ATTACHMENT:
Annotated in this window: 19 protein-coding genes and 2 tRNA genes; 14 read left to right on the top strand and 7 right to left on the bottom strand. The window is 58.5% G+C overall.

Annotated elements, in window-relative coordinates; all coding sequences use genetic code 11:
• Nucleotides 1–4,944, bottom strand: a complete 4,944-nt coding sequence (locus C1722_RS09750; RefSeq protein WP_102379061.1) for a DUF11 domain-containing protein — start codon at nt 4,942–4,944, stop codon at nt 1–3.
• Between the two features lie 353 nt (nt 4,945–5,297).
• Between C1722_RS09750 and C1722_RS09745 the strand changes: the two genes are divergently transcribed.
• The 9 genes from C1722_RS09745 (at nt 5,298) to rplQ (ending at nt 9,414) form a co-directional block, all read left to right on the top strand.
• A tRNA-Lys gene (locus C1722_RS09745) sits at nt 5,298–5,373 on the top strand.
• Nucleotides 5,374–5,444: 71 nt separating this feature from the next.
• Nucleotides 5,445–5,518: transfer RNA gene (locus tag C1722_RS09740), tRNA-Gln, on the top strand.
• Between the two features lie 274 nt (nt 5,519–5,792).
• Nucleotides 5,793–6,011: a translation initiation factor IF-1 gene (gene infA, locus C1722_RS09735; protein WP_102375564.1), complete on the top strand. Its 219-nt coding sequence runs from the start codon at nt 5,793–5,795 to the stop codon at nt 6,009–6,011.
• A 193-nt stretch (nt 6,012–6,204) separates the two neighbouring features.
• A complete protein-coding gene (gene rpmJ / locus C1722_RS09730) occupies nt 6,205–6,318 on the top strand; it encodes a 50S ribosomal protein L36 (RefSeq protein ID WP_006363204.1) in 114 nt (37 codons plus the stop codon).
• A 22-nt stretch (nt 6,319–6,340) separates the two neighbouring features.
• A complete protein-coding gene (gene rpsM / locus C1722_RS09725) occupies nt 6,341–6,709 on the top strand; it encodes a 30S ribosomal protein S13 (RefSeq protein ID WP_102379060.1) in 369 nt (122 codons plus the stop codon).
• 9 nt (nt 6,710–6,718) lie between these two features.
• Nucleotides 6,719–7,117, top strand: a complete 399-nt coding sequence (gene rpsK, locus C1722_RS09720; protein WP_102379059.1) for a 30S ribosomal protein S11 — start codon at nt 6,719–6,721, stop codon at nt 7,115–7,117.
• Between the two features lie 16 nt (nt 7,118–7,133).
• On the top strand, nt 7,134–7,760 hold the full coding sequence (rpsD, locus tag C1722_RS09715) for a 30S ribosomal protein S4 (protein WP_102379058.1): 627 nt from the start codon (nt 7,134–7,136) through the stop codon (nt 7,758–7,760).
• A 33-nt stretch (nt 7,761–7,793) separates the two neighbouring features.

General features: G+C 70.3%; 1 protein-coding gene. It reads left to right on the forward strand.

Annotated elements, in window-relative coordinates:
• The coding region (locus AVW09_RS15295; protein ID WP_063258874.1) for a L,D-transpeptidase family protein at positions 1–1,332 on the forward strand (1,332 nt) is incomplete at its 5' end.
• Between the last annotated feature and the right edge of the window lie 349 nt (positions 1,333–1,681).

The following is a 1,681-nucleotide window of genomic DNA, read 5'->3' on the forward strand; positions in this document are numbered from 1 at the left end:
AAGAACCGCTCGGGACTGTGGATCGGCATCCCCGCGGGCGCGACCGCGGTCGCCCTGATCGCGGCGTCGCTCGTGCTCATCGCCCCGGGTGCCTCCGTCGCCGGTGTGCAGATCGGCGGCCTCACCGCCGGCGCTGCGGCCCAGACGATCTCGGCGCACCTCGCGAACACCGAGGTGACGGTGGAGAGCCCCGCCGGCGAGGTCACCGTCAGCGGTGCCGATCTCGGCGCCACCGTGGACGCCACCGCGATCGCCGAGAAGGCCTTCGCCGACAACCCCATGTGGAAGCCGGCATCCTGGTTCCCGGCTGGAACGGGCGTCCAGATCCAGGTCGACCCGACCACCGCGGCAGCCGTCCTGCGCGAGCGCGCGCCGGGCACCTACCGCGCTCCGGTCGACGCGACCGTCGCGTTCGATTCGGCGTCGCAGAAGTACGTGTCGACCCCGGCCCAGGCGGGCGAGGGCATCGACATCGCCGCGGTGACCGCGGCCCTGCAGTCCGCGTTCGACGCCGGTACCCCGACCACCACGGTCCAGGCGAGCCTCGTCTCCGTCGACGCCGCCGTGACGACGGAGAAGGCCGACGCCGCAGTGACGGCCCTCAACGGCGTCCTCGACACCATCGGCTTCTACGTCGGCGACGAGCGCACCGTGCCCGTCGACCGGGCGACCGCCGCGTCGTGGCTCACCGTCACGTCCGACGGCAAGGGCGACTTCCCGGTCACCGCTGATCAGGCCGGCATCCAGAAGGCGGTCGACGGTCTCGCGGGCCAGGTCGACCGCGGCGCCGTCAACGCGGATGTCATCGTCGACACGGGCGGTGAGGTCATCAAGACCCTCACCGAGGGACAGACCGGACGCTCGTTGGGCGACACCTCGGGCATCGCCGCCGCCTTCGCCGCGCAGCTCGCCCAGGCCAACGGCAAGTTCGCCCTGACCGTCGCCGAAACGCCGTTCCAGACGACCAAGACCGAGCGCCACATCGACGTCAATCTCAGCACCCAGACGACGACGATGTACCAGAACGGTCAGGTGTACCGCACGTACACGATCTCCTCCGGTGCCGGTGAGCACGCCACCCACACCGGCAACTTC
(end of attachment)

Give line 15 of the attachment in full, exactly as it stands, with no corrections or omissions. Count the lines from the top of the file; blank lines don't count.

• A complete protein-coding gene (gene rpsM / locus C1722_RS09725) occupies nt 6,341–6,709 on the top strand; it encodes a 30S ribosomal protein S13 (RefSeq protein ID WP_102379060.1) in 369 nt (122 codons plus the stop codon).